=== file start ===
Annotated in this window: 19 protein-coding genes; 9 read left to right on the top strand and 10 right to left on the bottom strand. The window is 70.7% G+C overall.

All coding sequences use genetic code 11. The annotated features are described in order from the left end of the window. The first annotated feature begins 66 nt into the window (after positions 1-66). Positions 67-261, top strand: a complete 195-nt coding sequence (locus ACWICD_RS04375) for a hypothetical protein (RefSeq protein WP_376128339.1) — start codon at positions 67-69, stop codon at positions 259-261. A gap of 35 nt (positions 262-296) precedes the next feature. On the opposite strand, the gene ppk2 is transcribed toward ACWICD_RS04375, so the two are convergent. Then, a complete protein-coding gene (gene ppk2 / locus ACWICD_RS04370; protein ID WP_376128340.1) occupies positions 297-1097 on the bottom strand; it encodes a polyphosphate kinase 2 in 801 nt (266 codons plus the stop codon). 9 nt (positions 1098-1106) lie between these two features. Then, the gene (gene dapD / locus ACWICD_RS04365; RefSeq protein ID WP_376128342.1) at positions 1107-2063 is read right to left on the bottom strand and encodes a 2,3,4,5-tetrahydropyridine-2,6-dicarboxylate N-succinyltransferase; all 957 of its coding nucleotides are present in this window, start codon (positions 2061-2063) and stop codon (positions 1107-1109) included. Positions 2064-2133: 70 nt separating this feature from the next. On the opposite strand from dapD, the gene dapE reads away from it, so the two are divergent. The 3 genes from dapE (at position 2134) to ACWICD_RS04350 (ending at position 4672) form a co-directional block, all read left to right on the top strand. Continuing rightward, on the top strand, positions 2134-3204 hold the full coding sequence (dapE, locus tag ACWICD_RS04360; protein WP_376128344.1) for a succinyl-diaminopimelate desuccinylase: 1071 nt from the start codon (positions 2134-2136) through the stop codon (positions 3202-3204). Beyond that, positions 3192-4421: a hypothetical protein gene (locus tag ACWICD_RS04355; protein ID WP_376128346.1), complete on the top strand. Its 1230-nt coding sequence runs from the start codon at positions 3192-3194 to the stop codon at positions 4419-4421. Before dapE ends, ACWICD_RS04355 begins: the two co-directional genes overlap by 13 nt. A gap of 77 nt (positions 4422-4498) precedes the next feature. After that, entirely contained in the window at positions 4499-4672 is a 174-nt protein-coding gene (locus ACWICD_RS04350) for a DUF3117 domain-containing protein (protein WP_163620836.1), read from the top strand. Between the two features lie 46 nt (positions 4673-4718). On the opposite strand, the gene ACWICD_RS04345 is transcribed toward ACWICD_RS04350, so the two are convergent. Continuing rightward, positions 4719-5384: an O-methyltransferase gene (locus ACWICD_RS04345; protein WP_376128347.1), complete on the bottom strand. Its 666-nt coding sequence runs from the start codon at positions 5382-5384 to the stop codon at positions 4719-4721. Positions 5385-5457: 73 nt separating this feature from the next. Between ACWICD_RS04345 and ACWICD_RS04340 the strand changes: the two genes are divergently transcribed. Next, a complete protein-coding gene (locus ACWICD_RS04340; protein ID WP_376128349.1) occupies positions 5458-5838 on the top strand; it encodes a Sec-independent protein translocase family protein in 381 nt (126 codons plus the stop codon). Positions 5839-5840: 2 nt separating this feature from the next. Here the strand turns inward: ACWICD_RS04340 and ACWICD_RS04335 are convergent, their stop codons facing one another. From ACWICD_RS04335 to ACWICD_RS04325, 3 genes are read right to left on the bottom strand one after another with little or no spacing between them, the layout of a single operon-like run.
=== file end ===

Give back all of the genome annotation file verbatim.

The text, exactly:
Annotated in this window: 19 protein-coding genes; 9 read left to right on the top strand and 10 right to left on the bottom strand. The window is 70.7% G+C overall.

All coding sequences use genetic code 11. The annotated features are described in order from the left end of the window. The first annotated feature begins 66 nt into the window (after positions 1-66). Positions 67-261, top strand: a complete 195-nt coding sequence (locus ACWICD_RS04375) for a hypothetical protein (RefSeq protein WP_376128339.1) — start codon at positions 67-69, stop codon at positions 259-261. A gap of 35 nt (positions 262-296) precedes the next feature. On the opposite strand, the gene ppk2 is transcribed toward ACWICD_RS04375, so the two are convergent. Then, a complete protein-coding gene (gene ppk2 / locus ACWICD_RS04370; protein ID WP_376128340.1) occupies positions 297-1097 on the bottom strand; it encodes a polyphosphate kinase 2 in 801 nt (266 codons plus the stop codon). 9 nt (positions 1098-1106) lie between these two features. Then, the gene (gene dapD / locus ACWICD_RS04365; RefSeq protein ID WP_376128342.1) at positions 1107-2063 is read right to left on the bottom strand and encodes a 2,3,4,5-tetrahydropyridine-2,6-dicarboxylate N-succinyltransferase; all 957 of its coding nucleotides are present in this window, start codon (positions 2061-2063) and stop codon (positions 1107-1109) included. Positions 2064-2133: 70 nt separating this feature from the next. On the opposite strand from dapD, the gene dapE reads away from it, so the two are divergent. The 3 genes from dapE (at position 2134) to ACWICD_RS04350 (ending at position 4672) form a co-directional block, all read left to right on the top strand. Continuing rightward, on the top strand, positions 2134-3204 hold the full coding sequence (dapE, locus tag ACWICD_RS04360; protein WP_376128344.1) for a succinyl-diaminopimelate desuccinylase: 1071 nt from the start codon (positions 2134-2136) through the stop codon (positions 3202-3204). Beyond that, positions 3192-4421: a hypothetical protein gene (locus tag ACWICD_RS04355; protein ID WP_376128346.1), complete on the top strand. Its 1230-nt coding sequence runs from the start codon at positions 3192-3194 to the stop codon at positions 4419-4421. Before dapE ends, ACWICD_RS04355 begins: the two co-directional genes overlap by 13 nt. A gap of 77 nt (positions 4422-4498) precedes the next feature. After that, entirely contained in the window at positions 4499-4672 is a 174-nt protein-coding gene (locus ACWICD_RS04350) for a DUF3117 domain-containing protein (protein WP_163620836.1), read from the top strand. Between the two features lie 46 nt (positions 4673-4718). On the opposite strand, the gene ACWICD_RS04345 is transcribed toward ACWICD_RS04350, so the two are convergent. Continuing rightward, positions 4719-5384: an O-methyltransferase gene (locus ACWICD_RS04345; protein WP_376128347.1), complete on the bottom strand. Its 666-nt coding sequence runs from the start codon at positions 5382-5384 to the stop codon at positions 4719-4721. Positions 5385-5457: 73 nt separating this feature from the next. Between ACWICD_RS04345 and ACWICD_RS04340 the strand changes: the two genes are divergently transcribed. Next, a complete protein-coding gene (locus ACWICD_RS04340; protein ID WP_376128349.1) occupies positions 5458-5838 on the top strand; it encodes a Sec-independent protein translocase family protein in 381 nt (126 codons plus the stop codon). Positions 5839-5840: 2 nt separating this feature from the next. Here the strand turns inward: ACWICD_RS04340 and ACWICD_RS04335 are convergent, their stop codons facing one another. From ACWICD_RS04335 to ACWICD_RS04325, 3 genes are read right to left on the bottom strand one after another with little or no spacing between them, the layout of a single operon-like run.